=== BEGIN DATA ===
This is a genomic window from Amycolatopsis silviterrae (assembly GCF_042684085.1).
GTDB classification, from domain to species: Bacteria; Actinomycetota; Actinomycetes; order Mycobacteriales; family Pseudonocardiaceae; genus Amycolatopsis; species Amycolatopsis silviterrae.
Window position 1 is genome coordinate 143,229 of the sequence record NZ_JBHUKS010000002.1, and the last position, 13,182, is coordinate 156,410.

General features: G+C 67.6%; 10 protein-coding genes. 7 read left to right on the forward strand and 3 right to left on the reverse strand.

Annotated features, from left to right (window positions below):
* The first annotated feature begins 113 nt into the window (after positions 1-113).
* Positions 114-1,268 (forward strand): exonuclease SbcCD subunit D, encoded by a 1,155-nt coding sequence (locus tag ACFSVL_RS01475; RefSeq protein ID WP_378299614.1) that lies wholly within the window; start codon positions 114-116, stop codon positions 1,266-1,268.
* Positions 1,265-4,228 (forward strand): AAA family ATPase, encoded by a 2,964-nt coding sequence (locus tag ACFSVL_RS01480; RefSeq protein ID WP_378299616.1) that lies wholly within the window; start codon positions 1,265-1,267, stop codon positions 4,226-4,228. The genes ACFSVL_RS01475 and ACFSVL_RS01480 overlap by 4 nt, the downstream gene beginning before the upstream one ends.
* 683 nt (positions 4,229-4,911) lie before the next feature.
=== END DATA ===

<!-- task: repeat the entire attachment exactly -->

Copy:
This is a genomic window from Amycolatopsis silviterrae (assembly GCF_042684085.1).
GTDB classification, from domain to species: Bacteria; Actinomycetota; Actinomycetes; order Mycobacteriales; family Pseudonocardiaceae; genus Amycolatopsis; species Amycolatopsis silviterrae.
Window position 1 is genome coordinate 143,229 of the sequence record NZ_JBHUKS010000002.1, and the last position, 13,182, is coordinate 156,410.

General features: G+C 67.6%; 10 protein-coding genes. 7 read left to right on the forward strand and 3 right to left on the reverse strand.

Annotated features, from left to right (window positions below):
* The first annotated feature begins 113 nt into the window (after positions 1-113).
* Positions 114-1,268 (forward strand): exonuclease SbcCD subunit D, encoded by a 1,155-nt coding sequence (locus tag ACFSVL_RS01475; RefSeq protein ID WP_378299614.1) that lies wholly within the window; start codon positions 114-116, stop codon positions 1,266-1,268.
* Positions 1,265-4,228 (forward strand): AAA family ATPase, encoded by a 2,964-nt coding sequence (locus tag ACFSVL_RS01480; RefSeq protein ID WP_378299616.1) that lies wholly within the window; start codon positions 1,265-1,267, stop codon positions 4,226-4,228. The genes ACFSVL_RS01475 and ACFSVL_RS01480 overlap by 4 nt, the downstream gene beginning before the upstream one ends.
* 683 nt (positions 4,229-4,911) lie before the next feature.